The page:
Momo Matsuda*, Xiucai Ye and Tetsuya Sakurai Pages 505 - 511 ( 7 )
Background: Batch effects are usually introduced in gene expression data, which can dramatically reduce the accuracy of statistical inference in the genomic analysis since samples in different batches cannot be directly comparable.
Objective: To accurately measure biological variability and obtain correct statistical inference, we considered to correct/remove the batch effects for merging the samples from different batches into a comparable dataset for high-throughput genomic analysis.
Methods: The existing L/S model uses the empirical Bayes methods to find the constant values for multiplication/addition for each gene. Different from the L/S model, we used the dimensionality reduction method. We proposed an effective scaling method to scale each gene by multiplying a constant value, which was formulated as an optimization problem based on spectral clustering. The data samples from different batches can be merged into a comparable dataset with batch effect correction. Furthermore, we proposed an approximation solution to solve the optimization problem for the scaling adjustment values.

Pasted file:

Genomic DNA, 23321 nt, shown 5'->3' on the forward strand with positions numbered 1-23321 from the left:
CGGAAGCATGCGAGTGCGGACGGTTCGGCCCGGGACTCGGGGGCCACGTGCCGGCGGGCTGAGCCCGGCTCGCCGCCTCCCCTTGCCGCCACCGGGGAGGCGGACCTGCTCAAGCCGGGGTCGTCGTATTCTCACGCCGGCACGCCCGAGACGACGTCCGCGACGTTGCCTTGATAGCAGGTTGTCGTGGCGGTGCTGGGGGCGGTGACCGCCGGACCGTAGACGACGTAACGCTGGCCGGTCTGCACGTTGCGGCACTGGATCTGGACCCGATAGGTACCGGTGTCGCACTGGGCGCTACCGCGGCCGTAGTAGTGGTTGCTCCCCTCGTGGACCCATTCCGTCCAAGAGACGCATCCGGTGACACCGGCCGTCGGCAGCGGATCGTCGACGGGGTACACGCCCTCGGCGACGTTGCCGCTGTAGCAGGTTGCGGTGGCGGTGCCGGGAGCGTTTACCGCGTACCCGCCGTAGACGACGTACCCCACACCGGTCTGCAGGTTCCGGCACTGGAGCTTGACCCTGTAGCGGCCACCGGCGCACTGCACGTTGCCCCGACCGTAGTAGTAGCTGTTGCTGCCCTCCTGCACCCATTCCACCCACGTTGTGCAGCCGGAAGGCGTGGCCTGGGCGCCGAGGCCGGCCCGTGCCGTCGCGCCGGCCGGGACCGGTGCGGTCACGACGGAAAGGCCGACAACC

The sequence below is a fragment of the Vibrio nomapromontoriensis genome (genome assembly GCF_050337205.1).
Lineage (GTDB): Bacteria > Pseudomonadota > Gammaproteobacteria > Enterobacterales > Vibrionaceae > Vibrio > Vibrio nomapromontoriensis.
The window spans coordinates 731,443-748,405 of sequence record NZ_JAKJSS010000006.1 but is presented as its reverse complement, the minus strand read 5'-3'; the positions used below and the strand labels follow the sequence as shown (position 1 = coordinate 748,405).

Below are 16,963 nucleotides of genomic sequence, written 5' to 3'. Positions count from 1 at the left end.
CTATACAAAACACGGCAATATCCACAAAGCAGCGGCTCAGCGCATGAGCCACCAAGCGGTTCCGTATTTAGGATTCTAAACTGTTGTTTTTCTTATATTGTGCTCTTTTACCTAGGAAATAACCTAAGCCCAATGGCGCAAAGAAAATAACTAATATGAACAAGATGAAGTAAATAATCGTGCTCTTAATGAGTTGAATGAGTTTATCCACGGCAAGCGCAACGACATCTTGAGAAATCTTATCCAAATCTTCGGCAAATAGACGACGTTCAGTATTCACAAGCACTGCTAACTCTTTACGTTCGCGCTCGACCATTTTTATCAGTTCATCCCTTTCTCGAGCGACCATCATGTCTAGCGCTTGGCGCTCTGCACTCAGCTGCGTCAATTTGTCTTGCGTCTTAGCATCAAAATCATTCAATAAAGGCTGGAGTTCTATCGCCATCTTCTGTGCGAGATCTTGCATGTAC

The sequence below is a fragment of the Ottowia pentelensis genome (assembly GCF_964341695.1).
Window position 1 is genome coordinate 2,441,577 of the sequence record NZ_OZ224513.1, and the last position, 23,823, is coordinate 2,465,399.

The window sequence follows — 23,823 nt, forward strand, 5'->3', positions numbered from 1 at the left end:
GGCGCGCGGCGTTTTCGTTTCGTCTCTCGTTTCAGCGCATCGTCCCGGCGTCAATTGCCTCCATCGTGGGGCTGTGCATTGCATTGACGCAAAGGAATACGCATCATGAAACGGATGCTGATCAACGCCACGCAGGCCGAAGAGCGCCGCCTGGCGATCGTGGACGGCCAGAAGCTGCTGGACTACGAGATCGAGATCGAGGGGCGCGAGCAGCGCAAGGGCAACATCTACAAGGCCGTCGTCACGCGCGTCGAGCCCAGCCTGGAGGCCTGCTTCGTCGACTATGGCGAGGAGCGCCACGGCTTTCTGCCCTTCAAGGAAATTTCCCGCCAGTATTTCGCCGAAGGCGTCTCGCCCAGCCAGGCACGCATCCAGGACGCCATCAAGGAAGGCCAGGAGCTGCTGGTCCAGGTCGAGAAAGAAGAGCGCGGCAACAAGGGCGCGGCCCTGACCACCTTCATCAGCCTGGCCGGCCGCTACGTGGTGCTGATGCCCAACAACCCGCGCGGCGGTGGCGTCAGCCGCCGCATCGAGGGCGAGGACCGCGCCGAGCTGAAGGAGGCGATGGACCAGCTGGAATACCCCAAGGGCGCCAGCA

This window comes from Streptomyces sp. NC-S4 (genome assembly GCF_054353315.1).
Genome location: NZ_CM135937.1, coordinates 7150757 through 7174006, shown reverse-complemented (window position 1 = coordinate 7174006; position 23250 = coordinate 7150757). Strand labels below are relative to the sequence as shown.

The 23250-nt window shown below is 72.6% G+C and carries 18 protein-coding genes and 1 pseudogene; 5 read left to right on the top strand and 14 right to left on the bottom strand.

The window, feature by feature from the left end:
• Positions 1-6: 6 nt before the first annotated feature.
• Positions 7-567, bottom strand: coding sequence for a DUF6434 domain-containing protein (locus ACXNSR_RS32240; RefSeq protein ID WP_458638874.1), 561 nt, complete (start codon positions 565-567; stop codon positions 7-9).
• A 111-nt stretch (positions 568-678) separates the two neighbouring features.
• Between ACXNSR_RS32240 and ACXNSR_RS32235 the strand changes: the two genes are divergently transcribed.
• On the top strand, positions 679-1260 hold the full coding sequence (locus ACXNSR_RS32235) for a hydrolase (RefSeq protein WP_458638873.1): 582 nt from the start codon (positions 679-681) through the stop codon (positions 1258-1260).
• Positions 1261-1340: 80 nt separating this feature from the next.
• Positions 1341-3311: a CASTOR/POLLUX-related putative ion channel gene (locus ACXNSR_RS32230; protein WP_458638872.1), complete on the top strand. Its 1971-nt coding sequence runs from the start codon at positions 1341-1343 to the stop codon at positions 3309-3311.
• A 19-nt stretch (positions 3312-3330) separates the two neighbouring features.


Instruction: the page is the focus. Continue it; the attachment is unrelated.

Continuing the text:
Results: We evaluated the proposed method on both artificial and gene expression datasets by comparing it with the existing well-established batch effect correction methods. Numerical experiments show that the proposed method projects the data samples from different batches to resemble each other and outperforms the others on both microarray and single-cell RNA-seq datasets.
Conclusion: The scaling adjustment for genes and dimensionality reduction improved the accuracy and removed the batch effects, thereby making the proposed method more robust for interfering genes.
Batch effects, spectral clustering, scaling adjustment, dimensionality reduction, microarray, single-cell RNA-seq.
Department of Computer Science, University of Tsukuba, Tsukuba, Department of Computer Science, University of Tsukuba, Tsukuba, Department of Computer Science, University of Tsukuba, Tsukuba